The townsfolk meet in the woods to rehearse the play…they talk about how they are worried that the women in the audience will be afraid of the lion’s roar and disturbed by the “deaths” of the characters, so they come up with ridiculous solutions to these problems which involve interrupting the play to remind everyone that it is only a play. They also decide that to make sure people understand that it takes place at night, someone will have to play “moonlight” and someone else will have to play a wall with a hole in it. As they are rehearsing their awful play, Puck enters unseen and is entirely amused by how ridiculous they are. He decides to create more mischief. When Bottom steps “offstage” behind some trees, Puck transforms Bottom’s head into that of a donkey (ass). When the ass-headed Bottom re-enters the scene, the other men are terrified and run for their lives. Puck, delighted, chases after them creating more mischief. Bottom stays behind, confused. This happens to happen near to the place where Titania is sleeping.  The loud noises of the terrified townspeople wake her. She sees ass-headed Bottom and instantly falls in love with him. She embraces him and orders her fairy attendants to see to his every wish. Bottom is confused but goes along with it, commenting to her that his friends acted like “asses” in leaving him behind.

Act III, Scene 2

“Shall we their fond pageant see? Lord, what fools these mortals be!”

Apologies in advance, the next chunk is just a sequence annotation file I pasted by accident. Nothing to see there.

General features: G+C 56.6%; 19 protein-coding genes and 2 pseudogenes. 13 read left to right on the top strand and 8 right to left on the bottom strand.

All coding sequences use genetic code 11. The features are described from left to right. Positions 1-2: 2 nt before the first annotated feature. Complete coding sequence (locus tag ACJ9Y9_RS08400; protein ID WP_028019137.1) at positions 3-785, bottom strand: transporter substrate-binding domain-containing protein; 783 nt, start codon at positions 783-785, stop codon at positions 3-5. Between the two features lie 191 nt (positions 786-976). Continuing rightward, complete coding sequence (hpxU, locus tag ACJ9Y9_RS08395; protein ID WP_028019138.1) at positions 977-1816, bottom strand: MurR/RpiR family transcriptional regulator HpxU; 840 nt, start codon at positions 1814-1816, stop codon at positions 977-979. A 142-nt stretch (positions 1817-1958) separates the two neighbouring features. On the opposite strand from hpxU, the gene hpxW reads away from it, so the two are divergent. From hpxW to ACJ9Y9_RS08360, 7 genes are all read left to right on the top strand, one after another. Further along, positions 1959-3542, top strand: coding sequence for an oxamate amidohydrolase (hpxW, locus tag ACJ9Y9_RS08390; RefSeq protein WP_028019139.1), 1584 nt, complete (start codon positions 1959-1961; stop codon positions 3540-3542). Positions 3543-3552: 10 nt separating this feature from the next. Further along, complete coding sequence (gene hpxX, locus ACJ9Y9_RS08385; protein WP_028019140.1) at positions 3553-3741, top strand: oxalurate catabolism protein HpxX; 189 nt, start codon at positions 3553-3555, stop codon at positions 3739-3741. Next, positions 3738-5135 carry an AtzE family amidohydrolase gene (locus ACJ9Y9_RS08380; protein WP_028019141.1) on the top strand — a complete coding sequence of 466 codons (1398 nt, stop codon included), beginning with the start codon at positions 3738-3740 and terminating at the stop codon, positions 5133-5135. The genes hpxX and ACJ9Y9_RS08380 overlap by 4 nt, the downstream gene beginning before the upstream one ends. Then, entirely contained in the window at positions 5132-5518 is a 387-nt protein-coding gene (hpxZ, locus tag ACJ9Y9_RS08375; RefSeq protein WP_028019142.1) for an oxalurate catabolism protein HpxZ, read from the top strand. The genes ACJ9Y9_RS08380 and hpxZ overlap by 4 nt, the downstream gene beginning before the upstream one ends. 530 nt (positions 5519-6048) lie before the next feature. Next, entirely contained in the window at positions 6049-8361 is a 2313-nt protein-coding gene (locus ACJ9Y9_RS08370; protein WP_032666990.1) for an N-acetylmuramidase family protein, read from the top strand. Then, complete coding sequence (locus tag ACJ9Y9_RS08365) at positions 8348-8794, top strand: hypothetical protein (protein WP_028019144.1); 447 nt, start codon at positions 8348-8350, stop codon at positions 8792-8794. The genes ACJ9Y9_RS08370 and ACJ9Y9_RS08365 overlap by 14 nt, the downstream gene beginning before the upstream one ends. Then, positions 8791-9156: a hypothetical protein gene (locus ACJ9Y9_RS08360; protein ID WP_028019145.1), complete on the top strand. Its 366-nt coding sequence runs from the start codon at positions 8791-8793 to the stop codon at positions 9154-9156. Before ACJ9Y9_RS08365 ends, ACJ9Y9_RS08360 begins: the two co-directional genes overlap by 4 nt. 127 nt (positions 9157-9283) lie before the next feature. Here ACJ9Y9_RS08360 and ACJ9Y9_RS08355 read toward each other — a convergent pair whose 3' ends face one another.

Puck reports back to Oberon about the Titania/Bottom situation. Oberon thinks it’s hilarious, and is happy that his plan is working so well. While they’re talking, Hermia enters their glade with Demetrius. Puck is surprised to see her with a different man from the one he enchanted. Oberon is surprised to see the guy he TOLD Puck to enchant, un-enchanted and with a different girl. They realize there has been some mistake and tells Puck to fix it. In the mean time, Hermia is yelling at Demetrius, demanding to find out Lysander’s whereabouts, afraid that Demetrius killed him. Demetrius is refusing to help her because he is bitter that she prefers Lysander over him. Hermia is getting angrier and angrier. She storms off. Demetrius realizes it’s pointless to follow her and decides to take a nap. Oberon sends Puck to find Helena, and puts the potion into Demetrius’s eyes himself. Puck returns saying Helena is on her way. Helena enters with Lysander still following pledging his undying love. She still thinks he’s mocking her so she’s angry and hurt. Their noise wakes up Demetrius, who sees Helena (luckily) and immediately falls in love with her. Demetrius and Lysander are now both declaring their undying love. Lysander argues that Demetrius doesn’t love Helena because he left her for Hermia, Demetrius says “no, you love Hermia.” Helena cries because she thinks they’re both mocking her. Hermia enters, hearing both guys arguing “no, you love Hermia!” and is shocked, hurt and infuriated. Helena accuses Hermia of being in on the joke, and tells her off for caring so little about her and their friendship. Lysander and Demetrius are ready to fight one another for Helena’s love…Hermia tries to hold back Lysander, and he curses at her. Hermia thinks that Helena managed to steal Lysander’s love and says “It’s because I’m short, and you’re tall! You must have used your height to seduce him!” She threatens Helena. Helena is afraid of her saying